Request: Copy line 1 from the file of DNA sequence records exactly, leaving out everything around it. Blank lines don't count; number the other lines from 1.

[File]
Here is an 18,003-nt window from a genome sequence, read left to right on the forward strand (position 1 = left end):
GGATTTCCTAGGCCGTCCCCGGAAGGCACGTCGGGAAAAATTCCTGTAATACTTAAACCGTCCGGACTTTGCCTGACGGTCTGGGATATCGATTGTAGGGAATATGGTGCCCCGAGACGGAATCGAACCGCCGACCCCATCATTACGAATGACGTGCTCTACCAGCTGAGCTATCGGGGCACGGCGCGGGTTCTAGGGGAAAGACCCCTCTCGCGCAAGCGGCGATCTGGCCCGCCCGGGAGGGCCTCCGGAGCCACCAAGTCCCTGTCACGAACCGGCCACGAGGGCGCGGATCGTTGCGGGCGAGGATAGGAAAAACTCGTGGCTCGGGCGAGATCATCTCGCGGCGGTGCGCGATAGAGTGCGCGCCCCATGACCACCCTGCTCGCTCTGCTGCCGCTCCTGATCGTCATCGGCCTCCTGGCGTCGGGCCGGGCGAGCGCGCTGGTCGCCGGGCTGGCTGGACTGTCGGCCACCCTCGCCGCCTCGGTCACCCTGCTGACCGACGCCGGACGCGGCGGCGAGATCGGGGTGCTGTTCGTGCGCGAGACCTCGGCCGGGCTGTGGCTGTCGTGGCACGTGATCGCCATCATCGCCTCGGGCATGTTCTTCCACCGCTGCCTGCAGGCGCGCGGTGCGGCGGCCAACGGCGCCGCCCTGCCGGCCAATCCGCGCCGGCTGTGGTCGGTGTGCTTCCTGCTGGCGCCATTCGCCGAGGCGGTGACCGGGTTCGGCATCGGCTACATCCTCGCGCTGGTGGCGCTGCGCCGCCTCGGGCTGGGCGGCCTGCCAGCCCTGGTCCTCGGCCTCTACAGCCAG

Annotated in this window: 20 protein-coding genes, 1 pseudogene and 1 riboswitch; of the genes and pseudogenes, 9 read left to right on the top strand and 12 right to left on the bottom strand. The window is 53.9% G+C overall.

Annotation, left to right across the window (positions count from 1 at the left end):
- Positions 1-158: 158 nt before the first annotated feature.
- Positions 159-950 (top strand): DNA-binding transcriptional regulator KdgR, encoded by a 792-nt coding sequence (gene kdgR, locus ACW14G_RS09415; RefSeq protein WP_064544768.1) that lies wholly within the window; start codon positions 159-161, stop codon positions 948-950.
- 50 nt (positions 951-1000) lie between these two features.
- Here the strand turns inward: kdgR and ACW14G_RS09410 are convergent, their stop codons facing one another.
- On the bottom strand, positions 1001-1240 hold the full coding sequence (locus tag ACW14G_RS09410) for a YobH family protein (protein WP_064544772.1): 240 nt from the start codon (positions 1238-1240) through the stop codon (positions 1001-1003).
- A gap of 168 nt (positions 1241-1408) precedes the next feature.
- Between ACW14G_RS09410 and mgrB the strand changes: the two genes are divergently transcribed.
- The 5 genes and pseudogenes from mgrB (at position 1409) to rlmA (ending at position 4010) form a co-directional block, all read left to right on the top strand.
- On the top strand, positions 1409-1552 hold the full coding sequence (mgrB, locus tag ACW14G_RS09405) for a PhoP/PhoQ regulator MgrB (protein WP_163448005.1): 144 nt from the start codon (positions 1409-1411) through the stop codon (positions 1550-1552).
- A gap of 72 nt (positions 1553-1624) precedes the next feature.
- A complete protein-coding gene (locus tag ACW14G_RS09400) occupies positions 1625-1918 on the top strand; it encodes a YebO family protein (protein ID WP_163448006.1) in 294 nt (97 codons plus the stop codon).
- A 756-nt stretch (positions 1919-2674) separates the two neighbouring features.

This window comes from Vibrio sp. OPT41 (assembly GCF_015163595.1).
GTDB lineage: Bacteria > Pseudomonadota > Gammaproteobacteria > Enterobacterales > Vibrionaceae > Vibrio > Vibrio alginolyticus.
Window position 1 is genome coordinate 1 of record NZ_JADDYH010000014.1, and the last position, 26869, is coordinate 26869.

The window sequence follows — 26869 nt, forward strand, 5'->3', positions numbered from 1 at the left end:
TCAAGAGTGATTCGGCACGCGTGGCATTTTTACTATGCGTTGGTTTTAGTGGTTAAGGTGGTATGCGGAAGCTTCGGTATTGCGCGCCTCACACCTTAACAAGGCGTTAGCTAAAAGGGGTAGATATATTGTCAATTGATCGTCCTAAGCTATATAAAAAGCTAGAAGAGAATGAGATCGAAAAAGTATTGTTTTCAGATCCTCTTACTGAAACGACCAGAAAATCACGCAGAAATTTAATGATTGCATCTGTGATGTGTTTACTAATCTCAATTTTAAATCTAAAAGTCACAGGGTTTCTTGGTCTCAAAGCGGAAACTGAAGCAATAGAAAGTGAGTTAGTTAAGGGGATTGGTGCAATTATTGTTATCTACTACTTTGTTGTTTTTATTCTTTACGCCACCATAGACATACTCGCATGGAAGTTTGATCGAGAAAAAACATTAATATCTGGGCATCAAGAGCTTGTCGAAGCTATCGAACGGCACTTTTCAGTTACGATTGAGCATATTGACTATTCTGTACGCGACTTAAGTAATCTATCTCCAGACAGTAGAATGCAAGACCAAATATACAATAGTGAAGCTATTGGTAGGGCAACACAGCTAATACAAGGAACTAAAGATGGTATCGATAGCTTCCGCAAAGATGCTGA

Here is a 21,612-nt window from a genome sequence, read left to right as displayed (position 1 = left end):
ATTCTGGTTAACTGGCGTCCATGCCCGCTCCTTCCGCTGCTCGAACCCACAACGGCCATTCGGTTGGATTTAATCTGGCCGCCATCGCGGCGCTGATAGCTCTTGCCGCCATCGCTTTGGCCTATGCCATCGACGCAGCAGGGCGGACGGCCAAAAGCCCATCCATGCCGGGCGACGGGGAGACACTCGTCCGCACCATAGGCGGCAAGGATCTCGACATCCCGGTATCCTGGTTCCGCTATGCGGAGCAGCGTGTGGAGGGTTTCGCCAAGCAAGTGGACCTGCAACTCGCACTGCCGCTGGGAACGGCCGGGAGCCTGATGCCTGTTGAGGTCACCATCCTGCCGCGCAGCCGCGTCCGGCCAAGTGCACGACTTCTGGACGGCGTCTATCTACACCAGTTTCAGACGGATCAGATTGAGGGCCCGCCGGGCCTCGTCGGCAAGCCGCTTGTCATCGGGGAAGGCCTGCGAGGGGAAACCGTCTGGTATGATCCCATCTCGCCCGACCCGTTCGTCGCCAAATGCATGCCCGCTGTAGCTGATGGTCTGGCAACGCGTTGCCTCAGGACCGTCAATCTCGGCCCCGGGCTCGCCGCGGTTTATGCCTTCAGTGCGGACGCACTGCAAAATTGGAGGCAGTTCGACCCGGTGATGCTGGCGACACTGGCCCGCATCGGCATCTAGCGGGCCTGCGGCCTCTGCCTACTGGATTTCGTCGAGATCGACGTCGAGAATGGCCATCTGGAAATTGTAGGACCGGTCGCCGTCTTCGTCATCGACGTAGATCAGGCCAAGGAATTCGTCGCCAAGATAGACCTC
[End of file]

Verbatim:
Here is an 18,003-nt window from a genome sequence, read left to right on the forward strand (position 1 = left end):